5 Reasons to Adopt an Older Dog

Sparky Steps - 5 Reasons to Adopt an Older Dog

Puppies usually get adopted from shelters pretty fast. After all, who can resist those big eyes and round puppy tummies? But what about the dogs that are a little bit older? They deserve a family too! Read on to discover why welcoming an older shelter dog into your home might make your family complete.


Set personalities and looks.

Puppies that are still growing may change in their personalities. Adopting an older shelter pup means that what you see is exactly what you’ll get. If you adopt a social dog, odds are that dog will continue to greet everyone he meets with a smile on his face. If you’re looking for a dog that will hang out with you, it’s easy to find a dog that would love to be a couch potato. Whether you’re looking for a big dog or a pup you can carry, adult shelter dog’s sizes and looks are already established. No unwanted surprises there!

Keep your house intact.

While a puppy might be fun to play tug of war with, it’s not as fun if you’re trying to tug your shoe, pillow, or jacket from your pup’s mouth. With an older dog, you don’t have to worry about him teething and chewing up everything you own. It will take any pet a bit to settle in, but older shelter dogs won’t usually tear up your things once they’re acclimated to the house.

Lower Maintenance.

A puppy needs constant supervision. Adopting a pup also means puppy proofing your house and frequent vet trips for shots. Older dogs are often fully vetted and already spayed or neutered. They have probably already calmed down a bit, and that means no puppy proofing. Since an older dog may have lived in a home before, they most likely know how to behave with minimal supervision.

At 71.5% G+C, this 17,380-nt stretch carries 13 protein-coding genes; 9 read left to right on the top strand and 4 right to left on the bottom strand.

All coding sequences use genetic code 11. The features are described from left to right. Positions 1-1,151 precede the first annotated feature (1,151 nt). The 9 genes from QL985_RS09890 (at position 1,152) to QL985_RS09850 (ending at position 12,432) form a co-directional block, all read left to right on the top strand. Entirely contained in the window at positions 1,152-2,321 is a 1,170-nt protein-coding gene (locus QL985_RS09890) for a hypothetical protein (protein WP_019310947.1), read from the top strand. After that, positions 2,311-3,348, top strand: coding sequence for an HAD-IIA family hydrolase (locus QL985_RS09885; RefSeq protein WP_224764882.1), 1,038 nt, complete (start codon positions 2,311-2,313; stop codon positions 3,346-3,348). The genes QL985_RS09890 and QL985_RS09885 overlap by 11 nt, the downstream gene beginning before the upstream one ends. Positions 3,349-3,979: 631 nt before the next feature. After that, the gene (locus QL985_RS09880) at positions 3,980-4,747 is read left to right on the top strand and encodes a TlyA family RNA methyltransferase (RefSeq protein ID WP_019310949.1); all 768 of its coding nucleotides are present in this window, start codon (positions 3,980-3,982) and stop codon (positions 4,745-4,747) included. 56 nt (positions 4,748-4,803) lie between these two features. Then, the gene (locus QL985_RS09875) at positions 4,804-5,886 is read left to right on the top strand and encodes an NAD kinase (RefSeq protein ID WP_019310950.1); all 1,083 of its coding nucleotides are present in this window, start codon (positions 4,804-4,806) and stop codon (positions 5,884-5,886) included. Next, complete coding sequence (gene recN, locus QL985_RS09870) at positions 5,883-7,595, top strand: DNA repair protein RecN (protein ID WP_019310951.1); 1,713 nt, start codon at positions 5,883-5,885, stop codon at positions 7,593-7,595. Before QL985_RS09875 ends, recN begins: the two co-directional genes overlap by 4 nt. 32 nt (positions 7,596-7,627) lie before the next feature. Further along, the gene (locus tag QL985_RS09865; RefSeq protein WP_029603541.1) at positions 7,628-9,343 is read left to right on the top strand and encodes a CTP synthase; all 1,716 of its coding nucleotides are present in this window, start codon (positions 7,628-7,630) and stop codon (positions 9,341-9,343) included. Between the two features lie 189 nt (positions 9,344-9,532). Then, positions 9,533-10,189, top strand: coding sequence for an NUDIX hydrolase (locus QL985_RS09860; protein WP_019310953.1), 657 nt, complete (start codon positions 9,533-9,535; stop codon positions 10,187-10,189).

Already Trained

Some adult shelter dogs know basic commands such as sit, down, and drop-it. Many adult dogs are already housetrained. Adopting an older shelter pet eliminates spending hours training basic obedience. A housebroken adult dog will also mean a lot less time spent cleaning up accidents and creating a potty schedule.

Plenty of love to give.

After all, age is just a number! Even though older dogs are often overlooked in shelters, they still have a lot of love left to give away to their new family. They’re so grateful for a second chance at a home! 


If you’ve found this article informational, feel free to share on Facebook, Twitter, and other social media outlets. Definitely subscribe to our newsletter if you haven't already! You just might have a friend or relative who might find this information helpful.


Written by Mara Cobb

Related Posts

A Noble Hunter: A Breed History of the Rhodesian Ridgeback
A Noble Hunter: A Breed History of the Rhodesian Ridgeback
Carrie Pallardy Source   Rhodesian Ridgebacks are sometimes mistaken for Vizslas. Both breeds have similar close, b...
Read More
The Big and Beautiful Newfoundland: A Breed Guide
The Big and Beautiful Newfoundland: A Breed Guide
Carrie Pallardy Source   From afar, you might confuse a Newfoundland for a small bear. These enormous dogs have lon...
Read More
A Noteworthy Nose: A Basset Hound Breed Guide
A Noteworthy Nose: A Basset Hound Breed Guide
Carrie Pallardy   Source   If you are a fan of classic Disney movies, you might recognize Sherlock Holmes’s dog fro...
Read More

Leave a comment

Please note, comments must be approved before they are published